It's always great to get more Carrie Fisher on-screen (or Greg Grunberg, for that matter), but again, there's nothing new in this scene that isn't already revealed throughout the final cut of the film. Plus, by revealing Leia earlier in the film, it would have severely lessened the impact of Han and Leia's eventual reunion later on.

Jumping to lightspeed

This scene is about 17 seconds of footage that show Dameron and his squadron initiating a jump to lightspeed with their X-Wings.

How important is this scene? - 1 out of 5

Unless you want more Greg Grunberg (and who doesn't?) this whole scene is 17 seconds of unnecessary fluff.

Kylo Ren boards the Millennium Falcon

First Order troops are sniffing around the Millennium Falcon, which had landed on Starkiller Base moments before. Kylo Ren enters the scene, walks into the cockpit, and looks around briefly before muttering "Han Solo…" to himself. He exits the ship, and looks at the incoming Resistance force entering orbit above him.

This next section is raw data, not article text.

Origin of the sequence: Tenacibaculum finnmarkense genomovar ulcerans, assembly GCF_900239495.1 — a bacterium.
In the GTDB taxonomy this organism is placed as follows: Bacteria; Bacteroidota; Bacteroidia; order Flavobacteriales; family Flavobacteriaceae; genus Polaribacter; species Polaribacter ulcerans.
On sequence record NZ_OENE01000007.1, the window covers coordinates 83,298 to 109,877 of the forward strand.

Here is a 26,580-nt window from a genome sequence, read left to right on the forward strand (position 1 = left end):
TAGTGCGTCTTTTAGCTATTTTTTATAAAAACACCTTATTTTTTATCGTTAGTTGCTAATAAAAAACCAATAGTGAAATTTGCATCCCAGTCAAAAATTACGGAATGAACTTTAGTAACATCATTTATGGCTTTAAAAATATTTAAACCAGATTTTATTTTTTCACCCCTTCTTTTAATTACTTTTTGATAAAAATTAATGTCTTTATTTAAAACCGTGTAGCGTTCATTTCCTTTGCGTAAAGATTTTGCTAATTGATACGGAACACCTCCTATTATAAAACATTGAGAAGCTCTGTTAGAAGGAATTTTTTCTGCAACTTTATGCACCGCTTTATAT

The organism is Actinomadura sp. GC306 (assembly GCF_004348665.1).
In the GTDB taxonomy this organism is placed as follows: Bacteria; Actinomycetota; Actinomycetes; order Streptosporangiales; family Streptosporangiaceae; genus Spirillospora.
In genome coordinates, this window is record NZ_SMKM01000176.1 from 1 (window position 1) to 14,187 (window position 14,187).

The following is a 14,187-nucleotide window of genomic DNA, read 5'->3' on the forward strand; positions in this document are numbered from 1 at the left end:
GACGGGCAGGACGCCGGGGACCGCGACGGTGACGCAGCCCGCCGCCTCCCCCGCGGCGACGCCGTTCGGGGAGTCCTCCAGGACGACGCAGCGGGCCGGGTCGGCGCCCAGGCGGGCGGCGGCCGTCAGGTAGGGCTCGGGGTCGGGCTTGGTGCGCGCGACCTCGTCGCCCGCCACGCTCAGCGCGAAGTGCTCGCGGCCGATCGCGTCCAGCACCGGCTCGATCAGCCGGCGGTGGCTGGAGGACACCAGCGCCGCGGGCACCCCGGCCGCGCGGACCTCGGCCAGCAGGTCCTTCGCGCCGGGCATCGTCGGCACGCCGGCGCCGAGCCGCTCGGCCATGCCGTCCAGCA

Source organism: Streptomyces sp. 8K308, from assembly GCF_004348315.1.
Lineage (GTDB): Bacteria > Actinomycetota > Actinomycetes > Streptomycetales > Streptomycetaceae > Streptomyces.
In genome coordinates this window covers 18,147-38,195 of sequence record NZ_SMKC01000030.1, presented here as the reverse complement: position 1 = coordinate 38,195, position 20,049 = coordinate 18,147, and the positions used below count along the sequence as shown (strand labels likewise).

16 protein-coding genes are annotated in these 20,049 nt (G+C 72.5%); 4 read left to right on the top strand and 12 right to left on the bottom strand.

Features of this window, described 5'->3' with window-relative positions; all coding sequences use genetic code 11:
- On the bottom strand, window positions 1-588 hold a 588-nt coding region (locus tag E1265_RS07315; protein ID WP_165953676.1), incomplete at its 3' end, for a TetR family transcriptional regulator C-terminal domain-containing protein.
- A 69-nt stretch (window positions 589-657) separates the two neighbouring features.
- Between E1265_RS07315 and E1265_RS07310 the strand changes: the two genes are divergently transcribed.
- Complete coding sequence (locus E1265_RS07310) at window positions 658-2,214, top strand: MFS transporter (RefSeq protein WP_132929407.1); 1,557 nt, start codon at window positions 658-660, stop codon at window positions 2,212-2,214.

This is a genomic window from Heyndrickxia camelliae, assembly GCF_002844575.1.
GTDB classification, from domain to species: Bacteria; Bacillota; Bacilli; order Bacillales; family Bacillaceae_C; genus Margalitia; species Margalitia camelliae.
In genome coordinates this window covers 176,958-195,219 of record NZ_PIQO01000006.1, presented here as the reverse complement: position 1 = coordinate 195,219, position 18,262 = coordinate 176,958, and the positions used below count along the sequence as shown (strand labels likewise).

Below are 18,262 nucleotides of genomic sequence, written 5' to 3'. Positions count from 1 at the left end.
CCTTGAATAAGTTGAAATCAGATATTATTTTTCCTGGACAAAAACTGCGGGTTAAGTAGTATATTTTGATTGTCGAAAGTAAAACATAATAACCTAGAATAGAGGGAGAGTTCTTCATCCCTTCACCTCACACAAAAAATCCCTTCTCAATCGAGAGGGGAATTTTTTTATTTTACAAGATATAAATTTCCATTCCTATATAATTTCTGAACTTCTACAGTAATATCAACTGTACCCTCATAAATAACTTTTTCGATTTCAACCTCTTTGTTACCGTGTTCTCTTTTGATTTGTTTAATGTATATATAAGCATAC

How important is this scene? - 2 out of 5

This scene shows Abrams' talent for setting a proper mood in such a brief amount of time. But like the other deleted scenes, nothing truly important is learned or gained in this sequence.

A snowspeeder chase

Finn and Rey are evading First Order troops on Starkiller Base with a snowspeeder, and aren't really doing such a great job of it. After getting rocked a few times by enemy fire, Finn hands the pilot controls to Rey, while he grabs a rifle and takes the enemy pilot out with a single, impressive shot.

How important is this scene? - 2 out of 5

The visuals look pretty bad - likely because the scene was cut before final CGI work was done on it - but even if it had gotten the final cut touch, it would still feel kind of bland and pointless. The snowspeeders are both driving in a straight line across flat, snowy terrain, the reason why Finn and Rey are being chased in a snowspeeder (or how they got one in the first place) is never explained, and the whole thing is over in about 45 seconds.

Rey worries about an injured Finn